POST 228 28NOV2015
DISCOVERING THE REAL NATURE OF LIFE
– A millionaire in Constantinople
- Right time, right action
POST 228 28NOV2015
PHAN HOANG’S NOTEBOOK
The spontaneous writings presented in this collection are first drafts, not edited texts
TRAVELING AROUND THE WORLD,
DISCOVERING THE REAL NATURE OF LIFE – A millionaire in Constantinople
(continued from Post 227)
Although it was enormously enjoyable to travel through many exciting countries, discovering unexpected aspects of life everywhere, like going forward to the past and backward to the future, turning History up-side down, I still held to my dream of making a million dollars. From time to time I thought of it, and each time considered the best way to make it, keeping my dream alive. I realized there are different ways of becoming a millionaire, one of these days in the future I will be…
One day, after having traveling far, I successfully got out of the Istanbul Airport carrying ten millions in my bag. Quietly, no fear, I took a taxi to downtown, one of those unsafe taxis in a country where everyone can be a taxi-driver without holding a basic driving license. In Turkey there is no need for a driver to know the city well because the rider is supposed to know better than anyone where he or she wants to go. At the Turkish hotel I put my bag in a discrete corner of the small walk-in closet in my room, carefully covered it with a towel, put a dirty T-shirt over that, locked the door, and went out to discover this immense city. Istanbul is a large city, although it doesn’t seem so. It is larger than Paris and is the bridge between the Orient and the Occident. It was the capital of Byzantium and I learned its real name from history books when I was a child many years ago. It was on a list of famous places in the world I must one day visit: Constantinople.
Now my dream has come true; I am here, wandering everywhere, not only visiting famous sites like the wonderful Blue Mosque, Saint Sophia, or the University, but discovering complicated streets and mysterious markets, observing the contrast among many ethnic peoples, enjoying country music and dance. At night I had dinner in a fascinating Turkish restaurant where the meals and the music totally captivated not only me but the whole crowd. When I left, I realized in the dark street that it was very late and I was really very far from my hotel. The taxi driver I stopped did not speak any of the languages I knew but he seemed to understand where I wanted to go when I showed him the business card of my hotel. So we both did not say another word, and just let the cab proceed. Soon, I realized that he himself was lost in the complicated streets that were completely deserted by that late time of the night. After driving around for almost one hour, his car nearly ran out of gasoline. I then recognized a mosque I had visited close to my hotel. The car, however, could not reach it because the driver visibly did not know how to get out of this labyrinth of one- way streets. The more he tried the farther away he went. I was afraid that at the end, out of gasoline, he could simply put me down somewhere in this immense and unsafe city. So I decided to get out of the cab and walk to my hotel.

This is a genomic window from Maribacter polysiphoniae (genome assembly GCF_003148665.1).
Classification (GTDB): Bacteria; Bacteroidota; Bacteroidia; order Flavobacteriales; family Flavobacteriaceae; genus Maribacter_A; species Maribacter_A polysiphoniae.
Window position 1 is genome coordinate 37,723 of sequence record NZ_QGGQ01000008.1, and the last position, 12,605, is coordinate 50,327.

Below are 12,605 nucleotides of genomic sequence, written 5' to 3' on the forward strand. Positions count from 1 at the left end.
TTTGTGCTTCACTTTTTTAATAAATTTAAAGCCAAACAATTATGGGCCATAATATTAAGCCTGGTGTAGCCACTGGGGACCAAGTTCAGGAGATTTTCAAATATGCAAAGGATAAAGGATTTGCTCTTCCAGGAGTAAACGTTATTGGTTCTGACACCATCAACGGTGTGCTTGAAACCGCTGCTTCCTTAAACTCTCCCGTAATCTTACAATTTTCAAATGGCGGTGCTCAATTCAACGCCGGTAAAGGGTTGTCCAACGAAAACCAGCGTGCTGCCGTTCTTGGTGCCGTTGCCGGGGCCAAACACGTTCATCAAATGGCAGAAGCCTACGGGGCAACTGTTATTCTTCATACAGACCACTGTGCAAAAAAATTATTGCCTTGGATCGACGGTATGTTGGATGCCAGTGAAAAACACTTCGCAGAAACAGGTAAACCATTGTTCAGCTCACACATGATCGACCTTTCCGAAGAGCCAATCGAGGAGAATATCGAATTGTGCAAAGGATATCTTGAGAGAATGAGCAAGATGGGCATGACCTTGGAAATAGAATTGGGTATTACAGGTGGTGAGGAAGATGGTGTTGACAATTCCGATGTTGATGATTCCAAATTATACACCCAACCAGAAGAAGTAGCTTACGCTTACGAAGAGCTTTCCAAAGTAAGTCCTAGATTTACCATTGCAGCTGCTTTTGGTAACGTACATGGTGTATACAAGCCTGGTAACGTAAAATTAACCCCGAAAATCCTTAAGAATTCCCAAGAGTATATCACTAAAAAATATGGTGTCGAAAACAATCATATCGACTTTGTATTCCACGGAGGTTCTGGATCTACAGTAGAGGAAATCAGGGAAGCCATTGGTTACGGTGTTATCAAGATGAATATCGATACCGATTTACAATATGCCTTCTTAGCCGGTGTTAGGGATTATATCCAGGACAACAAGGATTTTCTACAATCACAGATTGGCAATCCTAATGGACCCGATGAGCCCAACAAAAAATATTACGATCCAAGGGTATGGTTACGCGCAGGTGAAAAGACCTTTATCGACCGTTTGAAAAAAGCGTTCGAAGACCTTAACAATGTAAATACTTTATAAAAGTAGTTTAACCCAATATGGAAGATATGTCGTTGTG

When the sound of the car’s engine slowly died, the tortured street where I was left suddenly become very dark and threatening. I felt somehow in a panic and I grasped a big stone as a defense measure in case of danger, I thought. Then I said to myself that it was stupid holding a stone because as long as I held it I counted on it, therefore losing confidence in myself and the wise and quiet mind I would need in case of danger. I threw the stone away, recovering my self-confidence and quietly walked around, finding the way back to my hotel through many amazing streets.
Entering my hotel room, the first thing I checked for was my bag. It was still there, in the same place. What really made me so happy at that moment was not discovering my money, but feeling my life was then safe. I was even proud of myself that I was able to discover Constantinople by night walking alone, without fear, through deserted streets. That night I learned that life is really the most precious thing you can have and a quiet mind can help to make your life much safer. In Constantinople, I was a happy multi-millionaire. Yes, it’s true, in Constantinople I became a multi-millionaire. I remember that at the Istanbul airport when I changed less than one hundred US dollars the clerk behind the counter gave me ten millions Turkish dollars in exchange! (in 1998)
My dear friends, I thought that in one way or another, I would find a way to make a million. But if I can help nice people like many of you to make millions for the wealth of their country and the happiness of their family it would be more fun. So I decided to become a professor of … Finance. Today I continue to travel around the world visiting universities. Everywhere, I no longer have students, only potential millionaires./.
Charles Phan Hoang (June 2003)